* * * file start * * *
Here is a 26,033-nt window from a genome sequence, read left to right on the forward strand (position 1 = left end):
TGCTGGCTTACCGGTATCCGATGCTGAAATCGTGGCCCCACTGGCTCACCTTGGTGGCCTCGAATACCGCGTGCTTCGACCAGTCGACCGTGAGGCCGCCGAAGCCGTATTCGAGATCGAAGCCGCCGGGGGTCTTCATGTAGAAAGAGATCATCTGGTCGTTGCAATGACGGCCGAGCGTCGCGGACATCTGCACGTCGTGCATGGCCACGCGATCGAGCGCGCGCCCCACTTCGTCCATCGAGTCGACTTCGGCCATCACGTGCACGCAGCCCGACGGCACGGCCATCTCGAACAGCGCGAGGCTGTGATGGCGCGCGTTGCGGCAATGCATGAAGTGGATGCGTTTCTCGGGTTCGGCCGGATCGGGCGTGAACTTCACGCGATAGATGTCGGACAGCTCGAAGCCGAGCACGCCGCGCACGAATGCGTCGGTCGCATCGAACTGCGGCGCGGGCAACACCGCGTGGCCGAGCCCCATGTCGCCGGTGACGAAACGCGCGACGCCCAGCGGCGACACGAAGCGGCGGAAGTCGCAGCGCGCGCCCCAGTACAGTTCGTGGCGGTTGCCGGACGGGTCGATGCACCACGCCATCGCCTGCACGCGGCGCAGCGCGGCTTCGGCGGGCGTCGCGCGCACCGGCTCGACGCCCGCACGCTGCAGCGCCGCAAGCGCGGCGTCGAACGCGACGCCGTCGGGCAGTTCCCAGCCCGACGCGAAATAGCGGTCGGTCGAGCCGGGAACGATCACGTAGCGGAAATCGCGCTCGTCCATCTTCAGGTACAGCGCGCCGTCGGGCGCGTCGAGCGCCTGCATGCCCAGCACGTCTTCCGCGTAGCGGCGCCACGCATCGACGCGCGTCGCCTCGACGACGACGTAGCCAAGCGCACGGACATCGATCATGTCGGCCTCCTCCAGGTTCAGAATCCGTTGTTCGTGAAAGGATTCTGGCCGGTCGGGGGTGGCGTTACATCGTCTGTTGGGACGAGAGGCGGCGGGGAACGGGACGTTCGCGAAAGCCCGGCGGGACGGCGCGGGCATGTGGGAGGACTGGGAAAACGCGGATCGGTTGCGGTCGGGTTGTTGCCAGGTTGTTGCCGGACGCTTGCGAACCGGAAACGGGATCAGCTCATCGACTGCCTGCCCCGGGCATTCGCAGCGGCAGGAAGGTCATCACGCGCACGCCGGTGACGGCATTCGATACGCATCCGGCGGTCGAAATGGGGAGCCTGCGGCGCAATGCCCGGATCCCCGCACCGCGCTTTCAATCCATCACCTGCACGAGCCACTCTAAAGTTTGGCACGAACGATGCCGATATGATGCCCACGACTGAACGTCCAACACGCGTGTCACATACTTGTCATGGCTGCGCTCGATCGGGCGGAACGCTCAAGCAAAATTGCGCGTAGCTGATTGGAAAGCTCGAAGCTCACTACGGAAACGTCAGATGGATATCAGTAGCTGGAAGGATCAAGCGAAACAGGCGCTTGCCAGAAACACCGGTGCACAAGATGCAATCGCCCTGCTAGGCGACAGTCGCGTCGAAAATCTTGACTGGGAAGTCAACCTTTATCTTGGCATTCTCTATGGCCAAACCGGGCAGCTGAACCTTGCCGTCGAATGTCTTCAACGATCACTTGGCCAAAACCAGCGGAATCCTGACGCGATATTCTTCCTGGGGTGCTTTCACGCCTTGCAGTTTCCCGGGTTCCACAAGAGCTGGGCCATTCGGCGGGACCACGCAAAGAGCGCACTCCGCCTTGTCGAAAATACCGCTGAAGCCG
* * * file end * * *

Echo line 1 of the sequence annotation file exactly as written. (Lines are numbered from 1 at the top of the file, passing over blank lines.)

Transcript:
Here is a 26,033-nt window from a genome sequence, read left to right on the forward strand (position 1 = left end):